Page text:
Table 1 presents the demographic characteristics of a convenient nursing sample obtained from all the patientcare units at the hospital (N=45). Of 215 charge nurses, potential charge nurses, and nurse managers whoconsented to reply voluntarily and anonymously, 129 nurses completed the study's questionnaire (60% response
rate). The inclusion criterion was the completion of a preparedness program for charge nurses. The samplecharacteristics are representative of the intended hospital staff population.
Table 1. Demographic Characteristics (N = 129)Gender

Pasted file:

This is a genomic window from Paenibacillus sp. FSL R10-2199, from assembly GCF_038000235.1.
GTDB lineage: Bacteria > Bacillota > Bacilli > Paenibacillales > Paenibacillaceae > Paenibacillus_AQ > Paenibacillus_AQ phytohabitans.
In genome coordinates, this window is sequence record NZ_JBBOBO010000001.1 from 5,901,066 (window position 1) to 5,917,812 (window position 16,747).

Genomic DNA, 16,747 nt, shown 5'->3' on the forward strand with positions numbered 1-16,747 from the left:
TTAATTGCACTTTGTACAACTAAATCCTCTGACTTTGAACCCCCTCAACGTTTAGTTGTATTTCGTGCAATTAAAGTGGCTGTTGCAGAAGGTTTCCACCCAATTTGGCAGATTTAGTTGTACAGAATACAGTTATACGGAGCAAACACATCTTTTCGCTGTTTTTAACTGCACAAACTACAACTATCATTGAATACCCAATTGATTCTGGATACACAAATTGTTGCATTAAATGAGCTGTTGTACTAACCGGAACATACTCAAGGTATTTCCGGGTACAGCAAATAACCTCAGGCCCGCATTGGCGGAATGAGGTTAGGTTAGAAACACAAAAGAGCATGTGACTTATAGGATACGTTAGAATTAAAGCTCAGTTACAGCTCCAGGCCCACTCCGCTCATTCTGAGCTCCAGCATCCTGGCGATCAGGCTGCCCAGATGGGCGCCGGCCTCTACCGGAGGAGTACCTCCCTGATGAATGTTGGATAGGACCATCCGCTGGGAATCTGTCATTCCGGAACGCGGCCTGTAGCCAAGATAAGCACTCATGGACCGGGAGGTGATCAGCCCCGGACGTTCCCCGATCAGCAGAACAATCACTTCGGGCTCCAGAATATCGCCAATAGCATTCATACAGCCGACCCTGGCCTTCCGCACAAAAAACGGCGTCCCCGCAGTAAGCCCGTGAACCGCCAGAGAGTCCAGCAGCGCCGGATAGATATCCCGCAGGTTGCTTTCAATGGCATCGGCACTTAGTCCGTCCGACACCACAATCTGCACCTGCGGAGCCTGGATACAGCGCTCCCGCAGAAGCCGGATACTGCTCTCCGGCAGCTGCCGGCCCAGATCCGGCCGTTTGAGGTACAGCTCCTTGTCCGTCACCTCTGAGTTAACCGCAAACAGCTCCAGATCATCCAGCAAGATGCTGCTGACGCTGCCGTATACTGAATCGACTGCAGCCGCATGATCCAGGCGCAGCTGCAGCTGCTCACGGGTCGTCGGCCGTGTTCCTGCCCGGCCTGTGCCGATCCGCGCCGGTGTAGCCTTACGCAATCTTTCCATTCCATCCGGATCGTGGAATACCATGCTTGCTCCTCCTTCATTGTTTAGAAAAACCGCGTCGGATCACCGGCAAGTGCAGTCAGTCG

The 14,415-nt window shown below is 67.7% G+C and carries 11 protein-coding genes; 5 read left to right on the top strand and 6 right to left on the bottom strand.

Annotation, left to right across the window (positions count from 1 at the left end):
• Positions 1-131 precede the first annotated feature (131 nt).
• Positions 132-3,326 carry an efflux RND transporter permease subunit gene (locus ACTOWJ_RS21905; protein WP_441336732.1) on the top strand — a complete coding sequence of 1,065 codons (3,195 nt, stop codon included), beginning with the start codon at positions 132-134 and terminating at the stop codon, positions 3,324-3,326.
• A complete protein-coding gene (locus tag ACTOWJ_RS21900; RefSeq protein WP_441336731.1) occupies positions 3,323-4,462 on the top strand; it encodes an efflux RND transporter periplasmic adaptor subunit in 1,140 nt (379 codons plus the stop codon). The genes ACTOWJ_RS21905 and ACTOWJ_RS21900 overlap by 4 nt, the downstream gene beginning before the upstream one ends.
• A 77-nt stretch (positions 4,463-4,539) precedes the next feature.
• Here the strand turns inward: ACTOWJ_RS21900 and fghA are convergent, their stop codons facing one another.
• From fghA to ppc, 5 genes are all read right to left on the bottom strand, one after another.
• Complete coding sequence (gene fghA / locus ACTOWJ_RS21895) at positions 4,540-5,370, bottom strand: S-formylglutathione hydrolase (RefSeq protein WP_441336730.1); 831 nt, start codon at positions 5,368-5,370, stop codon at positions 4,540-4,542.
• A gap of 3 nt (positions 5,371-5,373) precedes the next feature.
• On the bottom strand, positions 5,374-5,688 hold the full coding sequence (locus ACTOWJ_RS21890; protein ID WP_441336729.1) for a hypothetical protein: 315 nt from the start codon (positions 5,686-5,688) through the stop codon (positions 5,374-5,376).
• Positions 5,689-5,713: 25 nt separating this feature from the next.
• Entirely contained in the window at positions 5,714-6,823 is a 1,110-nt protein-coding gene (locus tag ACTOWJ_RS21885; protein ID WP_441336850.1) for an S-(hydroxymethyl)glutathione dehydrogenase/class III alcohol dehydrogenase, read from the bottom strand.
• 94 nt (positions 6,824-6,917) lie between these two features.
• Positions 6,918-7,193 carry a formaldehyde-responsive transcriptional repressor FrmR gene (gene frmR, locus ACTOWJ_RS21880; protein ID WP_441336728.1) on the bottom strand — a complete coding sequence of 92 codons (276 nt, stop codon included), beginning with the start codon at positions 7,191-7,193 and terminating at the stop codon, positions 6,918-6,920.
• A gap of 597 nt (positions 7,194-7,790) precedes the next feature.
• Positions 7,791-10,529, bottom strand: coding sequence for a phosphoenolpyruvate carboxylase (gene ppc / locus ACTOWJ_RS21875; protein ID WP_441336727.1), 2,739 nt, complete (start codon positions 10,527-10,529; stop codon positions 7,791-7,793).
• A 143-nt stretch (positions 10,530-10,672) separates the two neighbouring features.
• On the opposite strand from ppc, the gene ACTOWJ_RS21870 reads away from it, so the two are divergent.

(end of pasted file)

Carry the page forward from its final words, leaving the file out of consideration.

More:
Male 22 (17%)Female 105 (81.5%)Missing 2 (1.5%)AgeUp to 30 years 53 (41.1%)31±40 years 42 (32.6%)41±50 years 20 (15.5%)51±60 years 13 (10.1%)Missing 1 (0.8%)Hospital Patient Care UnitsOncology 13 (10.1%)Internal medicine 34 (26.4%)Psychiatry 3 (2.3%)Surgery 25 (19.4%)Operating room 6 (4.7%)Intensive care 18 (14%)Maternity & Gynecology 15 (11.6%)Pediatrics 11 (8.5%)Missing 4 (3.1%)Professional SeniorityUp to 5 years 48 (37.2%)6±10 years 21 (16.3%)11±15 years 11 (8.5%)16±20 years 14 (10.9%)20+ years 21 (16.6%)Missing 14 (10.9%)Seniority in the Current Clinical FieldUp to 5 years 71 (55%)6±10 years 18 (14%)11±15 years 12 (9.3%)16±20 years 9 (7%)20+ years 18 (14%)Missing 1 (0.8%)Seniority as Charge Nurse None 32 (24.8%)Up to 1 year 19 (14.7%)2±5 years 31 (24%)6±10 years 7 (5.4%)11±15 years 10 (7.8%)15+ years 24 (18.6%)Missing 6 (4.7%)Job PartialityFull-time job 76 (59.4%)Part-time job 52 (40.6%)Missing 1 (0.8%)Post-Graduate Clinical CourseWith 58 (47.5%)Without 64 (52.5%)Missing 7 (5.7%)Professional EducationRN 25 (19.4%)RN + BA 81 (62.8%)RN + MA 22 (17.1%)Missing 1 (0.8%)